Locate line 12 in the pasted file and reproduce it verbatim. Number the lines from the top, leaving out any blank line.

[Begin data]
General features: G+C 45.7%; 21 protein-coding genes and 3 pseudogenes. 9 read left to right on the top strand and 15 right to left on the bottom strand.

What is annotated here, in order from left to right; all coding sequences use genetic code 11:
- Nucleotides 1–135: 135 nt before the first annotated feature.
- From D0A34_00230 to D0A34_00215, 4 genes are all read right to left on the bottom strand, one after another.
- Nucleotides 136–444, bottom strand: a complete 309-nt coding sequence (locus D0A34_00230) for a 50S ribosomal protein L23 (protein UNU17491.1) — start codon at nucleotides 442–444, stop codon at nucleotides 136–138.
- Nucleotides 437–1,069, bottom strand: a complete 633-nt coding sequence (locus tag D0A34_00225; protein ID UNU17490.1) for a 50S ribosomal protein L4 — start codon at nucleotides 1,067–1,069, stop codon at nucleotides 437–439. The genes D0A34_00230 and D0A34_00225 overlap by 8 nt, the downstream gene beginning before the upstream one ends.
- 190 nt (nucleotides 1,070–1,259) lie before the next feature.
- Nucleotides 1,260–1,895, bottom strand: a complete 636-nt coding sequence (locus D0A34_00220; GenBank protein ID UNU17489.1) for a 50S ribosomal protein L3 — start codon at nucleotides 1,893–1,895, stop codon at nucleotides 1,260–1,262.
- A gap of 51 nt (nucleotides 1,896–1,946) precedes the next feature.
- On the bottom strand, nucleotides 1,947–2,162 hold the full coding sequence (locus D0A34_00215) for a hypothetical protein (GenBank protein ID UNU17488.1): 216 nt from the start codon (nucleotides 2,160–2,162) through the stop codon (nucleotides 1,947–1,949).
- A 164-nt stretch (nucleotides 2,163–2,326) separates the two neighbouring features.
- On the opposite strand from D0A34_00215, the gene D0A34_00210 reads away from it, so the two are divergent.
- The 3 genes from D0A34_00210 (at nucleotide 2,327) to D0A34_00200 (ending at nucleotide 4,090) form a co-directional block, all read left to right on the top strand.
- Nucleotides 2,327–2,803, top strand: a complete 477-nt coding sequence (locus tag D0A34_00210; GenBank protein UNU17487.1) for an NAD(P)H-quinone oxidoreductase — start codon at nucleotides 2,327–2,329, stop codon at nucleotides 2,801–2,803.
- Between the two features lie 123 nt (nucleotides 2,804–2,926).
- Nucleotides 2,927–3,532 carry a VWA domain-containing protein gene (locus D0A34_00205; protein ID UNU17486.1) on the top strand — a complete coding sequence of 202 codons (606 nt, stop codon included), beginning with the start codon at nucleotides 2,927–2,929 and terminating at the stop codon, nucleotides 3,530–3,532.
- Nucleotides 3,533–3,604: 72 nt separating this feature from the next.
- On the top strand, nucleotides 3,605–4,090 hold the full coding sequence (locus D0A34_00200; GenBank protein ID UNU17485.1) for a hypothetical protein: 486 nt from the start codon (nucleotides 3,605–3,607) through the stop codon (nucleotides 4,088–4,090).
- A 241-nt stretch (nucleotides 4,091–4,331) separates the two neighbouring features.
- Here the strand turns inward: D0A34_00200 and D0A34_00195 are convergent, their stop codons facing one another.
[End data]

- On the opposite strand from D0A34_00215, the gene D0A34_00210 reads away from it, so the two are divergent.